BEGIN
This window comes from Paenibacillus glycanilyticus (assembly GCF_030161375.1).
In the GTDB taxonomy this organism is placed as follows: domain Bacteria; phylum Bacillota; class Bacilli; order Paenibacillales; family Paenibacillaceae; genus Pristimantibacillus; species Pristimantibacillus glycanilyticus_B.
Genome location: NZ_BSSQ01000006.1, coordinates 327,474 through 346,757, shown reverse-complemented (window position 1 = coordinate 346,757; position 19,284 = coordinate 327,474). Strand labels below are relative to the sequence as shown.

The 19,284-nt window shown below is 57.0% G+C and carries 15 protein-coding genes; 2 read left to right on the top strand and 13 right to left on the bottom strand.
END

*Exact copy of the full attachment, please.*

This window comes from Paenibacillus glycanilyticus (assembly GCF_030161375.1).
In the GTDB taxonomy this organism is placed as follows: domain Bacteria; phylum Bacillota; class Bacilli; order Paenibacillales; family Paenibacillaceae; genus Pristimantibacillus; species Pristimantibacillus glycanilyticus_B.
Genome location: NZ_BSSQ01000006.1, coordinates 327,474 through 346,757, shown reverse-complemented (window position 1 = coordinate 346,757; position 19,284 = coordinate 327,474). Strand labels below are relative to the sequence as shown.

The 19,284-nt window shown below is 57.0% G+C and carries 15 protein-coding genes; 2 read left to right on the top strand and 13 right to left on the bottom strand.